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What's in Your Mouth?  

It’s a verse I wish wasn’t in the Bible. Do you relate?

I’m referring to Psalms 34:1, a harmless—if not pleasant-sounding—verse.  David said, “I will bless the Lord at all times.  His praise shall CONTINUALLY be in my mouth” (emphasis added).

The ad campaign humorously asks, “What’s in your wallet?” This Psalm asks, “What’s in your mouth?”

I wish David hadn’t used that word in Psalms 34:1, continually.   Because a lot of the time, you’ll hear complaining coming out of my mouth.  Or criticism.  Or worse.  What’s in your mouth?

The more I study, the more convinced I am that when it comes down to it, praise really is a choice.  It’s not about a spiritual mist that wafts over you.  It’s a decision to give God credit or thanks or glory—regardless of our circumstances.

Problem is, praise is not natural!  Not for sinners like us. In fact, praise is sometimes the grittiest, gutsiest thing you could possibly do.

Last week, I flew to Jacksonville, Florida to shoot some video and photos for Moody Radio.  Upon landing, I attempted to connect with my car rental company.  But nobody answered the phone.  On top of that, a rainstorm unleashed on us.  There I stood, sulking—and soaking—wondering if I would be forever stranded at the airport.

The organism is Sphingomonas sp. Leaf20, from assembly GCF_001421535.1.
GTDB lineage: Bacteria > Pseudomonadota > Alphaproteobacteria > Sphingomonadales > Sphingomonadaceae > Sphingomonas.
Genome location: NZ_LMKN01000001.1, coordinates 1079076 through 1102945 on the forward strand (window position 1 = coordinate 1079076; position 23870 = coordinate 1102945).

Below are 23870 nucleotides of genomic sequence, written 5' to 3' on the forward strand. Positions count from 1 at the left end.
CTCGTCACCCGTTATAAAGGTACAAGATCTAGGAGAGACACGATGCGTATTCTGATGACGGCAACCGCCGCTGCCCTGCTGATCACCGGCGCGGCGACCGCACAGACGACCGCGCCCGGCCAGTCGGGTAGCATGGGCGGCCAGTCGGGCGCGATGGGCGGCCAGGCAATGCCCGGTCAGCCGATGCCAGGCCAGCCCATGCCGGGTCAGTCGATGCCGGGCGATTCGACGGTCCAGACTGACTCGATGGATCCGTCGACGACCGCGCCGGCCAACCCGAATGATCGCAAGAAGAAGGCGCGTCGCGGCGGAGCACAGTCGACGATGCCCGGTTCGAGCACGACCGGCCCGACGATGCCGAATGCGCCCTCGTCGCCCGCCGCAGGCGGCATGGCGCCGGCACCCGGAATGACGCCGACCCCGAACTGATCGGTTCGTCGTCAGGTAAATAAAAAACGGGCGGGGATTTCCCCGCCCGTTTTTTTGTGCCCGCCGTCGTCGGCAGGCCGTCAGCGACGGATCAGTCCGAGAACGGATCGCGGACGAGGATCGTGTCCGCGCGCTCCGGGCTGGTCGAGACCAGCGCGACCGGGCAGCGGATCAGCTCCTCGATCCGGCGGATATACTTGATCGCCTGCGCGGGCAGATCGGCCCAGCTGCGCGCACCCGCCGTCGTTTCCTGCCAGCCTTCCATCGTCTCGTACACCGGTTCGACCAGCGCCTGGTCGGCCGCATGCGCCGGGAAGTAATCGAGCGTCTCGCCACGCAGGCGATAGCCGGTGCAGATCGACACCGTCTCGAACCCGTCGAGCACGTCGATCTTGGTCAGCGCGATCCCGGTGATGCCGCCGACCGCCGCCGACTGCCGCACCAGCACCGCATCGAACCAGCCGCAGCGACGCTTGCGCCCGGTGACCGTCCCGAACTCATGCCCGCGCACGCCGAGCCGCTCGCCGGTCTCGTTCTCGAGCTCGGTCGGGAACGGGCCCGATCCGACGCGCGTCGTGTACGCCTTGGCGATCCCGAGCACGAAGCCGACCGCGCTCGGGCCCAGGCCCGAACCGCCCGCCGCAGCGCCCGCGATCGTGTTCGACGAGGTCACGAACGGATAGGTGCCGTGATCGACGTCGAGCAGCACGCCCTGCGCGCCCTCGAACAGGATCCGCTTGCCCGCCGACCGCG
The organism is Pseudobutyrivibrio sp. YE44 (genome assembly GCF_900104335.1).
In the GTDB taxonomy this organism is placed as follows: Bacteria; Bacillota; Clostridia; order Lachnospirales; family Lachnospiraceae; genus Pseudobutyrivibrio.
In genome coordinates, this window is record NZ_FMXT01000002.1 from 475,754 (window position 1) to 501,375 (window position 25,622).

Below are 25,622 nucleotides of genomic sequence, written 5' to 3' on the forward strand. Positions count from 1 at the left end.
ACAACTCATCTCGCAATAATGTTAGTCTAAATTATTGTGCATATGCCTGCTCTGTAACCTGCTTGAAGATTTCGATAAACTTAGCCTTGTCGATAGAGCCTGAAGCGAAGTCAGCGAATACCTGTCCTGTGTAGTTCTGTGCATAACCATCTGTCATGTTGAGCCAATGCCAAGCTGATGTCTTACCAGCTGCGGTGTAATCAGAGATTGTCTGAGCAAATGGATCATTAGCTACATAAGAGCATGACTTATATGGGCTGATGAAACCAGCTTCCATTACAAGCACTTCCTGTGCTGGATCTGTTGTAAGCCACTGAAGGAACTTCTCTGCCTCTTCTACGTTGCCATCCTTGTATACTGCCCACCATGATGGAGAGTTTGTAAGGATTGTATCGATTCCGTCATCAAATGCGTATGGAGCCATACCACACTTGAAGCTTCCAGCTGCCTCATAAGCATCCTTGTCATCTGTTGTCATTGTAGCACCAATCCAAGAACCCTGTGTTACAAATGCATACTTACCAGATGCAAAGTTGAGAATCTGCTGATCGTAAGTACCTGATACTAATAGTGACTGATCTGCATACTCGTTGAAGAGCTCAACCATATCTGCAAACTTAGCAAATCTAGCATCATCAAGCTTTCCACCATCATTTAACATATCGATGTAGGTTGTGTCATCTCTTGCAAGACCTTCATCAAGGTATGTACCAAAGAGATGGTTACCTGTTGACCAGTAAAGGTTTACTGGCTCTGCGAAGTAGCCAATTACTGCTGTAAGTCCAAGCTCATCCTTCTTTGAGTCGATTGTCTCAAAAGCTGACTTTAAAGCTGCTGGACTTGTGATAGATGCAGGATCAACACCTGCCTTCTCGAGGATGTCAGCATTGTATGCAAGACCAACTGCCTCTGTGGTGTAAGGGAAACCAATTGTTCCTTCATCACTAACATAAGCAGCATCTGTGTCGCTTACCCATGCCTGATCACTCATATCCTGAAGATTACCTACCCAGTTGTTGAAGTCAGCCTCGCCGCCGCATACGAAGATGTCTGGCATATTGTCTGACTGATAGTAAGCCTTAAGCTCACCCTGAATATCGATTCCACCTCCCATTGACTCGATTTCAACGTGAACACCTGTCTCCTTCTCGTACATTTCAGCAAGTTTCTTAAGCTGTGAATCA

I confess this Psalm popped into my head at that very moment.   Talk about an inconvenient truth!  Honestly, I struggled to “praise the Lord at all times.”  I was angry. 

But consider this thought from Joni Tada.  You’ll recall that at the age of 17, she dove into the Chesapeake Bay, injured her neck and has now spent  50 years in a wheelchair as a quadriplegic.  Joni writes:

Half a century of paralysis has also shown me how high the cosmic stakes really are. Whenever I fidget in my confinement, I can almost hear Satan taunt God—as he did with Job—“Look at her, see? She doesn’t really trust you. Test her with more pain and you’ll see her true colors!” When the Devil insists God’s people only serve him when life is easy, I have the high honor of proving him wrong. To be on the battlefield where the mightiest forces in the universe converge in warfare? By God’s grace, I’m all in.

Guess my little airport hiccup wasn’t worth the rant.

Maybe your problem isn’t, either.

Hey—what’s in your mouth?


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Jon GaugerJon Gauger

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Jon Gauger Media 2016